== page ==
The event was the launch of Helen Lindstrom and Sharon Kernot’s books. The person doing the launching was Louise Nicholas and she did a fine job, picking out many wonderful and telling parts from each poets’ collections. The poets then read several of the poems from their collections, showing more of gems each collection contains.
After the books were launched there was a short break where we could mingle and try out the food and drink on offer. There was also a piece of paper placed close to where the books were available to buy for those who didn’t have a copy yet. Poets were invited to write down their name on the list if they wished to take part in the poetry reading to follow.
The MC for this event was Gary MacRae and he did a great job as he always does. Once the break was over, we wandered back to our seats, prepared to hear the poetry on offer. What was on offer was a buffet of styles and poetic forms. The poetry was the best you’d get anywhere, with some readers who were in this venue for their first time. This part of the event was actually the Gawler Poets at the Pub on walkabout. The last Sunday of the month in April falls in the middle of Easter this year and it was decided to move the event in time and place.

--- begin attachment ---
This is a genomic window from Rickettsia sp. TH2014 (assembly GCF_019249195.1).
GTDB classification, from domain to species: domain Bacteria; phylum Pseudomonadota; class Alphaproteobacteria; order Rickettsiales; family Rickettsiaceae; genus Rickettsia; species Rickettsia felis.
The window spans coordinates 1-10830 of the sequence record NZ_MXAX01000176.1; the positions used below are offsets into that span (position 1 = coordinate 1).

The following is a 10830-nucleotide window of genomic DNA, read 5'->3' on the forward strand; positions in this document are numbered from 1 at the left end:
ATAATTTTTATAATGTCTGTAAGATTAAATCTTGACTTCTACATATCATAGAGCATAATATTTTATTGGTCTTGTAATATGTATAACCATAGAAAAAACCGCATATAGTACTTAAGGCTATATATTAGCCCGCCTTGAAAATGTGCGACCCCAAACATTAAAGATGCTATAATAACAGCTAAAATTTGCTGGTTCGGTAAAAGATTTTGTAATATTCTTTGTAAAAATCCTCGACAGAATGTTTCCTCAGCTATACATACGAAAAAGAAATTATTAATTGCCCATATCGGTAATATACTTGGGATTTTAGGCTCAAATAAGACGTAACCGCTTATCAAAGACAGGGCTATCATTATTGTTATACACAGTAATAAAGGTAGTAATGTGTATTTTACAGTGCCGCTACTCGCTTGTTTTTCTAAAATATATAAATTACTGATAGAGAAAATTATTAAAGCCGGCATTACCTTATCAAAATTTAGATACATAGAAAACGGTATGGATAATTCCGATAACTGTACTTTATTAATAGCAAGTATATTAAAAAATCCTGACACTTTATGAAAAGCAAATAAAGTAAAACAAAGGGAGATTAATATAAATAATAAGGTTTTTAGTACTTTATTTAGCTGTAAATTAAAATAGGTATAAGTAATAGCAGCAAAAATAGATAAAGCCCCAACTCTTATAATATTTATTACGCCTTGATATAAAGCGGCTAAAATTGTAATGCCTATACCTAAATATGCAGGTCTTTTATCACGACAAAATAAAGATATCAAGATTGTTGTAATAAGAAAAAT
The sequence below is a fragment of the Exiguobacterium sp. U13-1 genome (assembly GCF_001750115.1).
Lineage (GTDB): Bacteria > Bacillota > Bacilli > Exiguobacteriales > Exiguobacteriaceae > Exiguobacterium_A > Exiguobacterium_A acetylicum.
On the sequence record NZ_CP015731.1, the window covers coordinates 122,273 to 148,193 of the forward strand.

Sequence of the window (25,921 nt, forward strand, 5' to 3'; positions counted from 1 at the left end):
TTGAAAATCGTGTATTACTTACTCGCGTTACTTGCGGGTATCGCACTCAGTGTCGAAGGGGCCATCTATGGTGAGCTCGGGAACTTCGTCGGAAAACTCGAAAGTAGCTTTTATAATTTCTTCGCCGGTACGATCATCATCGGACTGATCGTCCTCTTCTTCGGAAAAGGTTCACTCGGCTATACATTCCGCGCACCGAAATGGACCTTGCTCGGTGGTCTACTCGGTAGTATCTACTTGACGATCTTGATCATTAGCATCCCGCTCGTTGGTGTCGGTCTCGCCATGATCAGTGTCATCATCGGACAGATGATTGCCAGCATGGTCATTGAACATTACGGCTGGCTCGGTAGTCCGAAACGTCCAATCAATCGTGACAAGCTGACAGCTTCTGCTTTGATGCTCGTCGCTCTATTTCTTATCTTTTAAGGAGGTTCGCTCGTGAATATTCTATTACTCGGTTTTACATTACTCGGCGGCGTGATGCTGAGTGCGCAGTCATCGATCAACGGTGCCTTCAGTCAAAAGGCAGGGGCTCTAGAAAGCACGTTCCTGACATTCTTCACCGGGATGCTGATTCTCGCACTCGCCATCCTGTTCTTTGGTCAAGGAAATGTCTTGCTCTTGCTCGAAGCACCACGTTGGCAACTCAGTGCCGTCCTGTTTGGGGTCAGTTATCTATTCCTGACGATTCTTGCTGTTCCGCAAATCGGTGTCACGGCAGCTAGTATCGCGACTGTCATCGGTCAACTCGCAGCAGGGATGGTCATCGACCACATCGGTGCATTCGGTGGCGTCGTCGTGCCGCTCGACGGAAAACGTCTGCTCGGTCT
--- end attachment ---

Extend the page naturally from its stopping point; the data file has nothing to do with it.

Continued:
The library put on great equipment to help the poets and those listening to get the best from the words shared. I hope to see some of those present yesterday again soon. I hope also to hear the poems of some of the others present who didn’t take the opportunity to read any of their poetry. Maybe next time, perhaps?